Previews & samples of the educators guide

Faith & Fate The Dawn of the Century 1900-1910

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Audience responses

“It was extraordinary. You could not hear a peep in the audience. What a great job, an important job, to reveal historical truth for all time. Many of us were in tears”.

Dr. Linda Field – Atlanta

“I was absolutely mesmerized by it.The story had to be told. It should never be forgotten. Thank you!  Kudos!!” Bravo!!!

Mark Carp – Author of “Abraham: The Last Jew, The Extraordinary Times of Ordinary People”.

“Emotionally spellbinding. Our children and grandchildren must see it”.

Norman Grey – Atlanta

“I have tears in my eyes. It is magnificent. The government of Israel and the Jewish Agency should buy one for every Diaspora Jew. 5 Star Rating”.

Judy Siegel-Itzkovich – The Jerusalem Post

Synopsis of episode VI

Print Version


When the American soldiers discovered the “Jewish graveyard” left by the Nazis in Europe, as well as the survivors of the concentration camps, they were unprepared for what they saw and shocked by what they found.

The surviving Jews had no homes to return to, little or no family remaining and were suffering in dire poverty. The Sephardic and the Ashkenazic Jewish communities of Europe were gone. Looking back, they and their communities were devastated; looking forward, the challenges seemed insurmountable.

The film explores the remarkable determination with which survivors rebuilt their lives. It also explores their faith during and after the Holocaust. For many of the survivors, the Zionist dream of a Jewish homeland was their anchor of hope. For others, it was their determination to rebuild their lives with material security and safety. And yet for others, the faith that had sustained them through their darkest days, became the building block of re-creating a Torah life wherever they could.

Anti-Semitism by local Europeans continued even after World War II, especially among the Poles. Emigration to other non-European countries was often not an option, as the quota system instituted against Jews before World War II remained in effect, even after the Holocaust. Only 1500 Jews per month were allowed by the British to enter Palestine, as England did not want to antagonize the Muslim world.

The British, ignoring their legal obligation under the original terms of the League of Nations Mandate, illegally restricted Jewish immigration into Palestine. The Jews were split as to how to deal with the British in Palestine. Some, led by David Ben Gurion and Chaim Weizman, believed in negotiations and political pressure, while others led by Menachem Begin of the Irgun and a few score in Lechi, believed the only way to create the State was to fight for it – and drive the British out.

The route through and from Europe was treacherous for the Jewish refugees seeking to enter Palestine. Thousands braved the elements and made it to the shores of Palestine, only to see 62 of 63 immigrant ships be turned away by the British blockade. The most famous of these ships, the Exodus, created a standoff between its 4,500 Jewish survivors and the British. Eventually the British sent the refugees back to France, and when the Jews refused to disembark they were shipped back to the “death land” – Germany. The inhumanity of the action and the iron will of the survivors swayed world public opinion.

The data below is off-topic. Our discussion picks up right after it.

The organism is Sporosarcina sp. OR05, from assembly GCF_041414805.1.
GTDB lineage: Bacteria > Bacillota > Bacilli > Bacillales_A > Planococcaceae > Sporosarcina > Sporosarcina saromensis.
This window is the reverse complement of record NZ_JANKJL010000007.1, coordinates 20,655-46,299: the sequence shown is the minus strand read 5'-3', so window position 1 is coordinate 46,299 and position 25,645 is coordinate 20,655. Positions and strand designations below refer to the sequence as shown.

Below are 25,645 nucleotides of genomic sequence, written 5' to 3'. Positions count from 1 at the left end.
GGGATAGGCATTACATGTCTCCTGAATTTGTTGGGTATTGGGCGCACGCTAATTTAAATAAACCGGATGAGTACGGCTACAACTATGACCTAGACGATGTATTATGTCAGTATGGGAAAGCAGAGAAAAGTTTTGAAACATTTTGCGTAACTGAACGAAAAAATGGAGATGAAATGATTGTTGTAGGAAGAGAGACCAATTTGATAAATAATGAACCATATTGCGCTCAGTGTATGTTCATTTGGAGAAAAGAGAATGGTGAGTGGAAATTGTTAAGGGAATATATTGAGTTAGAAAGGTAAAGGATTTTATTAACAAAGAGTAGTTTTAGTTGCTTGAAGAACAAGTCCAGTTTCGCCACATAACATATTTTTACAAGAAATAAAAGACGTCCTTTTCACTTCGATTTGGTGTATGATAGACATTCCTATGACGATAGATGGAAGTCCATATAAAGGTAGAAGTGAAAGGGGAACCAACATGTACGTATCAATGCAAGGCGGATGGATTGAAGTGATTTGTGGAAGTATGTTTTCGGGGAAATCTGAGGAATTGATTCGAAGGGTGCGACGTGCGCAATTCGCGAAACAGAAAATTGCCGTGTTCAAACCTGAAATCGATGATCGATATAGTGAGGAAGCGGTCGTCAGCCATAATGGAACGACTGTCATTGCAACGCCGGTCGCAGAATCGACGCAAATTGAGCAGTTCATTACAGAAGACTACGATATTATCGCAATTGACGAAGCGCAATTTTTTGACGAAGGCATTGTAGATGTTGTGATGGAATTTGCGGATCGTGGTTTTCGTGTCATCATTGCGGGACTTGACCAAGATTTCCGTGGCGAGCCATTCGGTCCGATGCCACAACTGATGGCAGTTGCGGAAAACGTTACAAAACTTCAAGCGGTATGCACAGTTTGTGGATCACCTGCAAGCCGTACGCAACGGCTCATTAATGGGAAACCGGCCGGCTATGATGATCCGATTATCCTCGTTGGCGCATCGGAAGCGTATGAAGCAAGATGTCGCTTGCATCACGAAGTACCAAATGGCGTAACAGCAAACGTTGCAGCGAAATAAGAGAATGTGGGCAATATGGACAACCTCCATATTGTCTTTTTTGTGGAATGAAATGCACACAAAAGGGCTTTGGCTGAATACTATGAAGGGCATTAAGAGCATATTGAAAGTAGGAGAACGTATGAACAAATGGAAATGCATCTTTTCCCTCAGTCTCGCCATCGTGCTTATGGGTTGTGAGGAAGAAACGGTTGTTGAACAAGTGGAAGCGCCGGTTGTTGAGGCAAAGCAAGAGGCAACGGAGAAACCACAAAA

From 1945-1948, there was a groundswell of public support for the State of Israel by Jews world-wide, and in the United States in particular. Meanwhile, in Palestine, bombings and retaliatory murders were daily occurrences, as the British were unsuccessful at keeping the peace between Jews and Arabs. Eventually British Prime Minister Bevin decided that England would hand the problem over to the United Nations.

At the same time, the Cold War between the Soviet Union and the Free World escalated. Stalin closed the doors on emigration from Russia which prevented 3 million Jews from leaving. Furthermore, with the official policy of atheism, being enforced, Jews were forbidden from practicing their religion.

UNSCOP, The United Nations Committee on Palestine, held hearings on September 1, 1947, to decide what course of action to recommend to the UN regarding Palestine.

UNSCOP recommended that Palestine be partitioned into two states – one Jewish and one Arab. This partition plan was rejected by all the Arab states. The resolution was passed on November 29, 1947, in the United Nations by a vote of 33-13. Remarkably, both the United States and the Soviet Union supported the resolution at the height of the Cold War. This passing of the UN Partition Plan negatively affected over 850,000 Sephardic Jews living in Arab lands, where the Muslims began turning violently against their Jewish citizens.

On the close of May 14, 1948, the British officially left Palestine. Earlier the same day, the State of Israel was declared by David Ben Gurion, acting as its provisional Prime Minister.

America was the first country to officially recognize the new State of Israel – eleven minutes after it was declared. U.S. President Harry Truman signed the letter of recognition.

Immediately after the declaration, an all-out war broke out between the Jews and Arabs. Six Arab armies attacked the new Jewish State.

As the war was raging the Jewish leadership urged the local Palestinian Arabs in major cities not to abandon their homes. The Arab leadership forbade the Arabs, however, to return or to live in areas under Jewish rule.

For the 650,000 Jews living in the new infant State, it was “fight or be driven out”. For them it was “Ayn Brirah – No Alternative”.

Unfortunately, in one form or another, the war and battles that began in 1948 have continued to this day.